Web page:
Posts Tagged 'wiretapping'

Double Standard Much? James O’Keefe Kicks Out Videographer

Conservative activist/wiretapper James O’Keefe has made his name in surreptitious recordings of high-level executives making supposed impolitic and embarrassing statements, including most recently, the top fundraiser at NPR who was caught on camera deriding the Tea Party and saying that public radio would be better off without federal funding. That dustup cost the fundraiser, Ron Schiller, and NPR’s CEO, Vivian Schiller, their jobs — and lead to a House vote to defund NPR.

But this past Thursday night, O’Keefe had an Asbury Park Press videographer kicked out of a Tea Party event in Keyport, New Jersey because he didn’t want it filmed. (See the video here.) Isn’t it strange, if you brand yourself as a morally charged force for openness and good, that you wouldn’t allow recording of your own activities? Crusaders for any cause should believe in transparency, or else they just look foolish.

Source: Asbury Park Press

Judge Rules for Watchmen: Graber Cleared of Wiretapping Charges

It’s been the case that has served as the flash point of the photographers’ rights issue lately–and now justice, and common sense, has prevailed. Judge Emory A. Pitt Jr., the Harford County Circuit Court judge presiding over Maryland motorcyclist Anthony Graber’s felony wiretapping case, ruled today that police do not have an expectation of privacy when in public while performing their duties.

“Those of us who are public officials and are entrusted with the power of the state are ultimately accountable to the public. When we exercise that power in public fora, we should not expect our actions to be shielded from public observation. ‘Sed quis custodiet ipsos cutodes’ (“Who watches the watchmen?”).”

Judge Pitt also ruled against Hartford County State’s Attorney Joseph I. Cassilly’s (the prosecutor behind this entire fiasco) claim that Graber should be charged with possessing a “device primarily useful for the purpose of the surreptitious interception of oral communications” because of the camera he used to record the encounter between himself and Joseph Uhler—the Maryland State Trooper who pulled his gun and ordered Graber to “get off the motorcycle” before identifying himself.

The judge disagreed with the prosecutor that the helmet cam was illegal, and concluded the state’s argument would render illegal “almost every cell phone, Blackberry, and every similar device, not to mention dictation equipment and other types of recording devices.”

And as was reported by The Washington Examiner:

“This ruling upholds the fundamental right to hold police accountable to the public and constitutional principles they serve,” said attorney David Rocah of the American Civil Liberties Union of Maryland, who represented Graber along with a team of private attorneys who took the case pro bono.

Now who wants to see Cassilly and Uhler held financially liable for pursuing these frivolous charges against Graber, and then thrown in jail for 16 years (which is the amount time Graber was facing) for wasting taxpayers’ money?  And let’s not forget about the anonymous judge who signed the search warrant that allowed the cops to illegally enter Graber’s home and steal his private property.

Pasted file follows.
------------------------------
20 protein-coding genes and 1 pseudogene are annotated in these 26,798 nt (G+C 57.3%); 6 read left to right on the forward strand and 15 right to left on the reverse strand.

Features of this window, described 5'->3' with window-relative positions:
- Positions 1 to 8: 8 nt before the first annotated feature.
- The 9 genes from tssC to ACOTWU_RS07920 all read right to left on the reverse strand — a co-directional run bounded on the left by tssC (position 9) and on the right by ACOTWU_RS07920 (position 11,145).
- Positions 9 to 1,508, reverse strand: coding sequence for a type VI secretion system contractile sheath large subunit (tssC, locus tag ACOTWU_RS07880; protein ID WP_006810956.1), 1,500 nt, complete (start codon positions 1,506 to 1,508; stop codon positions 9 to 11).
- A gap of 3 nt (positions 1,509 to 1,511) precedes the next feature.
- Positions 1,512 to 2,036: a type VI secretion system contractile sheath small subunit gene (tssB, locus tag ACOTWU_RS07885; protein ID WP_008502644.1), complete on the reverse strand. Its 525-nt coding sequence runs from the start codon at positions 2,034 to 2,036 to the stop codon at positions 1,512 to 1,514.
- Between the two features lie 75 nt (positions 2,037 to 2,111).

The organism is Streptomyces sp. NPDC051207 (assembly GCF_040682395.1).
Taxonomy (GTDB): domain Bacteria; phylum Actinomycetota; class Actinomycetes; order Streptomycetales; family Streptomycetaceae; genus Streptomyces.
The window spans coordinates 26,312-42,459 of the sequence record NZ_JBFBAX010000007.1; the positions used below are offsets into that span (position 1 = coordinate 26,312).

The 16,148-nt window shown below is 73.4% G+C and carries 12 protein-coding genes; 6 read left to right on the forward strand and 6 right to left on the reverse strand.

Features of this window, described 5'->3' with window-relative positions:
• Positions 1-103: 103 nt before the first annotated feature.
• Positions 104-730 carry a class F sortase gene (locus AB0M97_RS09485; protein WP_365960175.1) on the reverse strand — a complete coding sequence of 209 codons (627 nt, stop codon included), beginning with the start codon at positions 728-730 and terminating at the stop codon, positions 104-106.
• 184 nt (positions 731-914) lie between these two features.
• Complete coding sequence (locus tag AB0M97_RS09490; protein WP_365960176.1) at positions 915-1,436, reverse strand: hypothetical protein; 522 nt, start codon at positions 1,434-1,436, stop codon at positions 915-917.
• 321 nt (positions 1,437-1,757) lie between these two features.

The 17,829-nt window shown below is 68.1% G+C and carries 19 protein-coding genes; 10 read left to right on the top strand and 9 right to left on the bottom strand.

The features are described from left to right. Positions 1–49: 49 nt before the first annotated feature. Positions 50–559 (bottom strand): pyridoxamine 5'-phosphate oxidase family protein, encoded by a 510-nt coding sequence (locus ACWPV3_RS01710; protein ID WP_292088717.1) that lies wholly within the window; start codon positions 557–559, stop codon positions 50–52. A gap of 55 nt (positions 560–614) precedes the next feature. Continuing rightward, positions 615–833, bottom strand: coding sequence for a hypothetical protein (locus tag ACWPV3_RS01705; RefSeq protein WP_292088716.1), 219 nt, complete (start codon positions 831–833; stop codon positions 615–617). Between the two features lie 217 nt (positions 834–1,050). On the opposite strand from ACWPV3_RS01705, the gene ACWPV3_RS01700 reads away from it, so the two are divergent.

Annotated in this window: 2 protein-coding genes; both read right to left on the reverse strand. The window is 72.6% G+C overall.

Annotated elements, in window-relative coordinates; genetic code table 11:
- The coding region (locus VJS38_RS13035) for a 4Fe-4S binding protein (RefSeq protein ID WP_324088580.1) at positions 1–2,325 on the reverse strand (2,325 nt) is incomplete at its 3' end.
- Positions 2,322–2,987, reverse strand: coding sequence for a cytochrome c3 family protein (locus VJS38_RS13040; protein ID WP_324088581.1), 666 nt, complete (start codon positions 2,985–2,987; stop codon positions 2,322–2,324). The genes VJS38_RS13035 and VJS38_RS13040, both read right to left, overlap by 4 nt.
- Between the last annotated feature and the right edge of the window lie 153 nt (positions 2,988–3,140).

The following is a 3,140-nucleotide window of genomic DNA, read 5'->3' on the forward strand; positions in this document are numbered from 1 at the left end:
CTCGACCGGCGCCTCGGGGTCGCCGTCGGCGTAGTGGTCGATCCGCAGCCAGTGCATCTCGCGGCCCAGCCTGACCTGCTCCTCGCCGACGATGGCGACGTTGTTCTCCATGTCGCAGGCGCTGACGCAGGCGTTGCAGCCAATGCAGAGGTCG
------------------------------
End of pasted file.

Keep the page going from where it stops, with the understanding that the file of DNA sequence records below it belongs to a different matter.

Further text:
Joseph I. Cassilly
Circuit Court, 1st Floor
20 W. Courtland Street
Bel Air, Maryland 21014

Article from The Washington Post and The Washington Examiner

It’s Our Right to Videotape Police, Says ‘Time’

Screen grab: YouTube

Time magazine gets in on the photographers’ rights debate with an essay by lawyer Adam Cohen in this week’s issue that asks, ” Should Videotaping the Police Really Be a Crime?” (I believe the answer is “Hells no,” but I think this is a rhetorical question.)

…the police can do a lot of damage just by threatening to arrest and prosecute people. “We see a fair amount of intimidation — police saying, ‘You can’t do that. It’s illegal,'” says Christopher Calabrese, a lawyer with the ACLU’s Washington office. It discourages people from filming, he says, even when they have the right to film.

And the money shot, the irrefutable argument, as Cohen writes, is: “If the police are doing their jobs properly, they should have nothing to worry about.”

Read the whole article on

Photographing Police – on KPCC/NPR

Today, Patt Morrison of Southern California’s NPR station (89.3 KPCC) talked about the right of citizens to videotape and record police activity – a hot-button issue lately with the Johannes Mehserle and Anthony Graber cases, among others. Guests Peter Bibring of the ACLU and Byron Warnken, law professor at the University of Baltimore, take on the topic, and Morrison even brings up the people who have been harassed taking photos of buildings in downtown LA.

Listen to the whole segment here.

MSM Backs Photographers’ Rights

Photographer Jerome Vorus’ July 3rd encounter with DC police on a Georgetown street has gotten a lot of traction in the media, with reports on, NBC Washington, Reason magazine’s blogWe Love DC and DCist, among others. It surprised me because, if you follow these things, it was a pretty run of the mill event. Maddening, ridiculous,probably  illegal, yes — but pretty standard.

But for some reason the media really jumped on it. And the more mainstream outlets that highlight the absurdity of this harassment, the more likely police departments will review their policies and educate their officers.

On a related note, in an editorial yesterday, USA Today came out in support of the rights of citizens to film police activity. (Be sure to also read the counter point from the police union. Overall, I just don’t buy the “these videos must be viewed in context in order to be understood” argument. I think the Oscar Grant killing, the Times Square cyclist attacks and the UMD beatings, to name a few recent ones, all stand on their own.)

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